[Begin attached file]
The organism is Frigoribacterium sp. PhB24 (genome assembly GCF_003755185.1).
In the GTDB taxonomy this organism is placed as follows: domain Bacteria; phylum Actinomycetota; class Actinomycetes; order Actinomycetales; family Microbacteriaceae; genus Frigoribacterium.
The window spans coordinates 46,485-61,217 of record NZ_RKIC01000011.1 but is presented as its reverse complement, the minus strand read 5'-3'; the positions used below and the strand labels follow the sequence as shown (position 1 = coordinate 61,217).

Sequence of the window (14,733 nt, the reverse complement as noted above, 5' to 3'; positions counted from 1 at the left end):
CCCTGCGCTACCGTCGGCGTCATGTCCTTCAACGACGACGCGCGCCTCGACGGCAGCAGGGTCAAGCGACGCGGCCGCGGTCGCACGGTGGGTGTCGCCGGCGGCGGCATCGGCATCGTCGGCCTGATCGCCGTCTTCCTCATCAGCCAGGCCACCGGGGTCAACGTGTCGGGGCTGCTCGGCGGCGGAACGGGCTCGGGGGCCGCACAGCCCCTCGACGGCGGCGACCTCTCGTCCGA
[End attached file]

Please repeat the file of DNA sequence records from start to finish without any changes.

The organism is Frigoribacterium sp. PhB24 (genome assembly GCF_003755185.1).
In the GTDB taxonomy this organism is placed as follows: domain Bacteria; phylum Actinomycetota; class Actinomycetes; order Actinomycetales; family Microbacteriaceae; genus Frigoribacterium.
The window spans coordinates 46,485-61,217 of record NZ_RKIC01000011.1 but is presented as its reverse complement, the minus strand read 5'-3'; the positions used below and the strand labels follow the sequence as shown (position 1 = coordinate 61,217).

Sequence of the window (14,733 nt, the reverse complement as noted above, 5' to 3'; positions counted from 1 at the left end):
CCCTGCGCTACCGTCGGCGTCATGTCCTTCAACGACGACGCGCGCCTCGACGGCAGCAGGGTCAAGCGACGCGGCCGCGGTCGCACGGTGGGTGTCGCCGGCGGCGGCATCGGCATCGTCGGCCTGATCGCCGTCTTCCTCATCAGCCAGGCCACCGGGGTCAACGTGTCGGGGCTGCTCGGCGGCGGAACGGGCTCGGGGGCCGCACAGCCCCTCGACGGCGGCGACCTCTCGTCCGA